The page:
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How 2020 Has Changed Mechanical Engineering

  • 2020 has been a tough year for everyone
  • Mechanical engineering has improved in a number of ways
  • Working from home has become widespread
  • Collaboration among rivals has commenced
  • The speed with which projects can be completed under the right conditions, has become apparent

2020, what a year! We think it is safe to say that it has been a very different year for everyone on planet Earth. Pretty much every aspect of our daily lives have been affected by the virus that has been terrorizing the world, but we are here to focus on the positives! This year has absolutely changed mechanical engineering, and the way the mechanical engineers operate, and even think!

We are going to end this year looking back on the positive things that 2020 has brought to mechanical engineering, we hope you will join us and here’s to 2021! These are the main changes that 2020 has brought to mechanical engineering:

Working from Home

There’s no getting away from it, the biggest change in all mechanical engineers day-to-day lives in 2020 was the fact that we all had to work from home. In previous years, it was thought that mechanical engineers can’t work from home, it was just not possible! However, there are aspects of engineering that can now be done from home as technology has progressed. Paperwork is the easiest task to carry out as programs like Microsoft Word and Excel are readily available.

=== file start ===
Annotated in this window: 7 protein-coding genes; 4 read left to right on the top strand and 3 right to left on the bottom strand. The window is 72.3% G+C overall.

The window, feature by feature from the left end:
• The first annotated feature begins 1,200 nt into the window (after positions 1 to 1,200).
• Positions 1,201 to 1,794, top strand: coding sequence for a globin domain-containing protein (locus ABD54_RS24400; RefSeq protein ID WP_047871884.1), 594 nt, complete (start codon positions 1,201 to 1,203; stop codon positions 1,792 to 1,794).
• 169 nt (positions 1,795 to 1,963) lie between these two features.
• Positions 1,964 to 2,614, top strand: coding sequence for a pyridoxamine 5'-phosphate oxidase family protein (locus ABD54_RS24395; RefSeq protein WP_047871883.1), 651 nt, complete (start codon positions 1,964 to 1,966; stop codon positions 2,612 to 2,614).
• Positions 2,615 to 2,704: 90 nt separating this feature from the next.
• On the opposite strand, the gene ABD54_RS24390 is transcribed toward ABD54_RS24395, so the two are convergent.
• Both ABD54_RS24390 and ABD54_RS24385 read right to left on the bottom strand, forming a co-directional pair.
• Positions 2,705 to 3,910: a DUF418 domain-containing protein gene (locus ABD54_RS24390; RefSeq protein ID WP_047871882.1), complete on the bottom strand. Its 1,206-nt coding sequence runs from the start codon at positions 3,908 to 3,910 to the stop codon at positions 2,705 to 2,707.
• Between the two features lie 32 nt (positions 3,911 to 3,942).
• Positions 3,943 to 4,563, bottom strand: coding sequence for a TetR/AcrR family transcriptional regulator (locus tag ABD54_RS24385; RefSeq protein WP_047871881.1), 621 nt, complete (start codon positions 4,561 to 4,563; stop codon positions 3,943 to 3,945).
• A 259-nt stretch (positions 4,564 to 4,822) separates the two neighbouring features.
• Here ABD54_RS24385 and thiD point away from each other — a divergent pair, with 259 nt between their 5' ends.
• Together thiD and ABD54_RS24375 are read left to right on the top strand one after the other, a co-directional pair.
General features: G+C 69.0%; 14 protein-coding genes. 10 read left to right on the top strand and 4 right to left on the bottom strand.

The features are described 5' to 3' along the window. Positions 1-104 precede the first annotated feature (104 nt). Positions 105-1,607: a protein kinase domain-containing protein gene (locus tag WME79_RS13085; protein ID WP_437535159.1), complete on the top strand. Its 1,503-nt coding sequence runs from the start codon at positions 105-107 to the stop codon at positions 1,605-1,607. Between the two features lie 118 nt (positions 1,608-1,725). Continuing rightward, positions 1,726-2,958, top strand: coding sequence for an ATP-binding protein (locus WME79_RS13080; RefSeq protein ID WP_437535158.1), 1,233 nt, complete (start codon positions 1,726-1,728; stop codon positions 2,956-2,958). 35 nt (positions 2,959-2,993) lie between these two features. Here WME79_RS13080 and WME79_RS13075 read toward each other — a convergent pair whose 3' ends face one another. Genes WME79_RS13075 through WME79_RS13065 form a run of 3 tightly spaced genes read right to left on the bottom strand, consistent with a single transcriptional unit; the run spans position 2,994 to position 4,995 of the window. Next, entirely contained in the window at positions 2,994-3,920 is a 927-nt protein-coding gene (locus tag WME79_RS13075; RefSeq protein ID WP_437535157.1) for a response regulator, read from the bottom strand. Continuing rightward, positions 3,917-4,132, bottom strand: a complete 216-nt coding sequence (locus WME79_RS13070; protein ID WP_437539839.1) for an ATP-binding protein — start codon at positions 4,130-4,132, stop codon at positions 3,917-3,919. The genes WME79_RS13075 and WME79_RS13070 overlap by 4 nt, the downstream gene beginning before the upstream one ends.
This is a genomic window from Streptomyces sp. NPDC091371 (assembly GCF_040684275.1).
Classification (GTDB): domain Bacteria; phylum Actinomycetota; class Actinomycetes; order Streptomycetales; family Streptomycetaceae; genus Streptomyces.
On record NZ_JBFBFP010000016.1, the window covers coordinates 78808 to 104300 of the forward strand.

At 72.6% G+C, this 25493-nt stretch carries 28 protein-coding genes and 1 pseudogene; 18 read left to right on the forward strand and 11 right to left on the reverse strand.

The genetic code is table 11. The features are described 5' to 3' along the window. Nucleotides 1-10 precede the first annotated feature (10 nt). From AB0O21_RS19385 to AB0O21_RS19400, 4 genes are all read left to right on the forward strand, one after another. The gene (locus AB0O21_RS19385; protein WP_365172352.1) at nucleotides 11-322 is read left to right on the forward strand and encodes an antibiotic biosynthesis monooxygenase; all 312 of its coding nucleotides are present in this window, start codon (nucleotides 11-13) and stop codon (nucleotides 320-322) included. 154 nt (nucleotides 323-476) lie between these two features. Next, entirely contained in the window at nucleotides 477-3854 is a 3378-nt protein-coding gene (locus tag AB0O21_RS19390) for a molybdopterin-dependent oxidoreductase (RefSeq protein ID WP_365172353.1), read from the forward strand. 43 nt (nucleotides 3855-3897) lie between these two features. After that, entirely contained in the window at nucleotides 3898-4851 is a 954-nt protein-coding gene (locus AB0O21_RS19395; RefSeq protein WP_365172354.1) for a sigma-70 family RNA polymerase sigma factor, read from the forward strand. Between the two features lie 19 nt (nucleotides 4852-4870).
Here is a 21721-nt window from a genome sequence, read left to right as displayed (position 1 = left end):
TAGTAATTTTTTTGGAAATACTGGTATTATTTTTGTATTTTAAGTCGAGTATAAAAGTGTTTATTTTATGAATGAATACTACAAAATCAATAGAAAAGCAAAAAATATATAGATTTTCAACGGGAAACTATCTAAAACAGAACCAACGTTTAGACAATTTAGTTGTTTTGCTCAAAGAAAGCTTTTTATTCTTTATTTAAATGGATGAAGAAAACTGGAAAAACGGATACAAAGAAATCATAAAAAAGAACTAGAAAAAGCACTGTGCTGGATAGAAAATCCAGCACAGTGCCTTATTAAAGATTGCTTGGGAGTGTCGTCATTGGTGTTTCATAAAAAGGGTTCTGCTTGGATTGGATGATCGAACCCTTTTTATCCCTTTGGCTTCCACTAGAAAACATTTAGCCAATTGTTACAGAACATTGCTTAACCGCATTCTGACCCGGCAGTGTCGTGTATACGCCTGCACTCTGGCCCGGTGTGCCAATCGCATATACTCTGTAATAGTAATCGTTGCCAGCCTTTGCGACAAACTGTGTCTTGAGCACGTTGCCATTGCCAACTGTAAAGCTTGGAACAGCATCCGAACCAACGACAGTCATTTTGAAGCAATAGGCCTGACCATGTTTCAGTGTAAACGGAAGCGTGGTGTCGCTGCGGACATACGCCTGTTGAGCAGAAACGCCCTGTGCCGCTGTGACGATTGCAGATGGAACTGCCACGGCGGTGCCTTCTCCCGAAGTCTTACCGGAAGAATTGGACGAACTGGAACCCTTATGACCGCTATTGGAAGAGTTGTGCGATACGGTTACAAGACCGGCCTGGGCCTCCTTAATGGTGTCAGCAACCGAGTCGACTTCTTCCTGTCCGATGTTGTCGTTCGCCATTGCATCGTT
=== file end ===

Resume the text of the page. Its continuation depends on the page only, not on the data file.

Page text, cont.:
The biggest challenge is design work. Remote capabilities have allowed engineers to be productive at home where they use powerful workstations, and anything that is portable and could be removed from offices was. We have seen a major shift in mechanical engineering, where work that was one thought impossible to carry out from home, was now being completed from home offices, living and sitting rooms all over the world.

18% of workers have stated in a Professional Engineering survey that they have found no impact on their ability to work from home, one can only imagine that number will rise as people become more accustomed to working from home. Some engineering companies plan to keep some people remote working after the current world situation is over, which shows the faith that major companies are showing in remote working!

Mechanical engineering is sometimes referred to as outdated due to its old-school techniques and the need for in-person collaboration. 2020 has shown that mechanical engineers can work from home, be productive and still be as efficient in their job as when they were in the office 100% of the time.

female mechanical engineer working from home
Source: Pexels

Collaboration

Speaking of collaboration, the last year has seen companies collaborating that have been seen as rivals in the past. As demands for certain products sky-rocketed in early 2020, the response of mechanical engineers was immediate. The manufacturing of PPE (Personal Protective Equipment), the building of ventilators and new hospital facilities, companies that have never communicated before came together to help with a problem that was affecting everyone. It was inspiring!